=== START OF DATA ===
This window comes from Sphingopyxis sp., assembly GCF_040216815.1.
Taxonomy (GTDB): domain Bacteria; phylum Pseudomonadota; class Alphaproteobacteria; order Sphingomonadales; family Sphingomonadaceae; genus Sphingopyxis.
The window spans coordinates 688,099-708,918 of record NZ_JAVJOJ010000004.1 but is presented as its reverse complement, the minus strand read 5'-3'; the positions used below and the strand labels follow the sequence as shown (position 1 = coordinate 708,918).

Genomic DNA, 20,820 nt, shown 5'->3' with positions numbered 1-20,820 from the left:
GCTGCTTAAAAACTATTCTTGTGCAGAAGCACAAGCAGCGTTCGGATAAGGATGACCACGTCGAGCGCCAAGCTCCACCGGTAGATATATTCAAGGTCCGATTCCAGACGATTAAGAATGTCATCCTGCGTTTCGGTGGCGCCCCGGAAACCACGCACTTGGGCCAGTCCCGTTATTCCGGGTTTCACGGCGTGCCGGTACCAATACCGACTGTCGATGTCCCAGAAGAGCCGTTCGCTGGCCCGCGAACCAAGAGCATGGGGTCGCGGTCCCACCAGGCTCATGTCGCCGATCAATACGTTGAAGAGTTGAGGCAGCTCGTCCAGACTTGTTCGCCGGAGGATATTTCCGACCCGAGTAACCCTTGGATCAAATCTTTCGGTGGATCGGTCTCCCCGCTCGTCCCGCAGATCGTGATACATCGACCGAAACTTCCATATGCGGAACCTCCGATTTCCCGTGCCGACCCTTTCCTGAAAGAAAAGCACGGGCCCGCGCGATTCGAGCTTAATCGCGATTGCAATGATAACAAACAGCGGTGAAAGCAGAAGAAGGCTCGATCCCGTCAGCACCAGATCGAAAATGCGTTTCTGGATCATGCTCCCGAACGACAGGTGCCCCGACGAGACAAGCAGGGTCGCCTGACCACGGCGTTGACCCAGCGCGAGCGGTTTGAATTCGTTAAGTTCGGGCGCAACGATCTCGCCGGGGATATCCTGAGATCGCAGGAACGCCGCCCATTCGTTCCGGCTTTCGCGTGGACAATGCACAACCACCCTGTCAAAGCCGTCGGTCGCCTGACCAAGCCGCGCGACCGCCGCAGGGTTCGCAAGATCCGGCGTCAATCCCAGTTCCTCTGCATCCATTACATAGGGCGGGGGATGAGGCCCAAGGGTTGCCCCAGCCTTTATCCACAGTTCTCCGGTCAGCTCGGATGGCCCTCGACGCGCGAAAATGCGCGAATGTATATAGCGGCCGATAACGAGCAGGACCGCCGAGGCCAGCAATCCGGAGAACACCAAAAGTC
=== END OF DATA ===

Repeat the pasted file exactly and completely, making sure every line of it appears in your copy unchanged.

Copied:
This window comes from Sphingopyxis sp., assembly GCF_040216815.1.
Taxonomy (GTDB): domain Bacteria; phylum Pseudomonadota; class Alphaproteobacteria; order Sphingomonadales; family Sphingomonadaceae; genus Sphingopyxis.
The window spans coordinates 688,099-708,918 of record NZ_JAVJOJ010000004.1 but is presented as its reverse complement, the minus strand read 5'-3'; the positions used below and the strand labels follow the sequence as shown (position 1 = coordinate 708,918).

Genomic DNA, 20,820 nt, shown 5'->3' with positions numbered 1-20,820 from the left:
GCTGCTTAAAAACTATTCTTGTGCAGAAGCACAAGCAGCGTTCGGATAAGGATGACCACGTCGAGCGCCAAGCTCCACCGGTAGATATATTCAAGGTCCGATTCCAGACGATTAAGAATGTCATCCTGCGTTTCGGTGGCGCCCCGGAAACCACGCACTTGGGCCAGTCCCGTTATTCCGGGTTTCACGGCGTGCCGGTACCAATACCGACTGTCGATGTCCCAGAAGAGCCGTTCGCTGGCCCGCGAACCAAGAGCATGGGGTCGCGGTCCCACCAGGCTCATGTCGCCGATCAATACGTTGAAGAGTTGAGGCAGCTCGTCCAGACTTGTTCGCCGGAGGATATTTCCGACCCGAGTAACCCTTGGATCAAATCTTTCGGTGGATCGGTCTCCCCGCTCGTCCCGCAGATCGTGATACATCGACCGAAACTTCCATATGCGGAACCTCCGATTTCCCGTGCCGACCCTTTCCTGAAAGAAAAGCACGGGCCCGCGCGATTCGAGCTTAATCGCGATTGCAATGATAACAAACAGCGGTGAAAGCAGAAGAAGGCTCGATCCCGTCAGCACCAGATCGAAAATGCGTTTCTGGATCATGCTCCCGAACGACAGGTGCCCCGACGAGACAAGCAGGGTCGCCTGACCACGGCGTTGACCCAGCGCGAGCGGTTTGAATTCGTTAAGTTCGGGCGCAACGATCTCGCCGGGGATATCCTGAGATCGCAGGAACGCCGCCCATTCGTTCCGGCTTTCGCGTGGACAATGCACAACCACCCTGTCAAAGCCGTCGGTCGCCTGACCAAGCCGCGCGACCGCCGCAGGGTTCGCAAGATCCGGCGTCAATCCCAGTTCCTCTGCATCCATTACATAGGGCGGGGGATGAGGCCCAAGGGTTGCCCCAGCCTTTATCCACAGTTCTCCGGTCAGCTCGGATGGCCCTCGACGCGCGAAAATGCGCGAATGTATATAGCGGCCGATAACGAGCAGGACCGCCGAGGCCAGCAATCCGGAGAACACCAAAAGTC